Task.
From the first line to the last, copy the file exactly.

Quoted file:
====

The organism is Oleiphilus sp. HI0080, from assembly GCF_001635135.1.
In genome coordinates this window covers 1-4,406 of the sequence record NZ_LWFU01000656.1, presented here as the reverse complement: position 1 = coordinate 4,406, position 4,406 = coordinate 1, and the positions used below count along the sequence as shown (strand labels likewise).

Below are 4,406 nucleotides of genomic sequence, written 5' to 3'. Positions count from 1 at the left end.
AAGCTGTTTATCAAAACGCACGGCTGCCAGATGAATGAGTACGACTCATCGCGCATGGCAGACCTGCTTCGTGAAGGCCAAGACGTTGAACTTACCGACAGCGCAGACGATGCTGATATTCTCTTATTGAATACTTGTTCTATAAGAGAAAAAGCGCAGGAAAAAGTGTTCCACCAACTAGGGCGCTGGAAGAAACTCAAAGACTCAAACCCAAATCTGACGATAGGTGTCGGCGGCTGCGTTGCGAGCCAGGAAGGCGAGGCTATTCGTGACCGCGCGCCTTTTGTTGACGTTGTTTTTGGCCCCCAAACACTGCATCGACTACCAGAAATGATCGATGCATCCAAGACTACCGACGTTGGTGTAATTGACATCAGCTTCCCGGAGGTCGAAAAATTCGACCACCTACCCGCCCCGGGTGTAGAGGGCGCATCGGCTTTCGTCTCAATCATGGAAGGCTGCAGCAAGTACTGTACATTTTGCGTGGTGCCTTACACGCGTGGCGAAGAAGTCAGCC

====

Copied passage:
The organism is Oleiphilus sp. HI0080, from assembly GCF_001635135.1.
In genome coordinates this window covers 1-4,406 of the sequence record NZ_LWFU01000656.1, presented here as the reverse complement: position 1 = coordinate 4,406, position 4,406 = coordinate 1, and the positions used below count along the sequence as shown (strand labels likewise).

Below are 4,406 nucleotides of genomic sequence, written 5' to 3'. Positions count from 1 at the left end.
AAGCTGTTTATCAAAACGCACGGCTGCCAGATGAATGAGTACGACTCATCGCGCATGGCAGACCTGCTTCGTGAAGGCCAAGACGTTGAACTTACCGACAGCGCAGACGATGCTGATATTCTCTTATTGAATACTTGTTCTATAAGAGAAAAAGCGCAGGAAAAAGTGTTCCACCAACTAGGGCGCTGGAAGAAACTCAAAGACTCAAACCCAAATCTGACGATAGGTGTCGGCGGCTGCGTTGCGAGCCAGGAAGGCGAGGCTATTCGTGACCGCGCGCCTTTTGTTGACGTTGTTTTTGGCCCCCAAACACTGCATCGACTACCAGAAATGATCGATGCATCCAAGACTACCGACGTTGGTGTAATTGACATCAGCTTCCCGGAGGTCGAAAAATTCGACCACCTACCCGCCCCGGGTGTAGAGGGCGCATCGGCTTTCGTCTCAATCATGGAAGGCTGCAGCAAGTACTGTACATTTTGCGTGGTGCCTTACACGCGTGGCGAAGAAGTCAGCC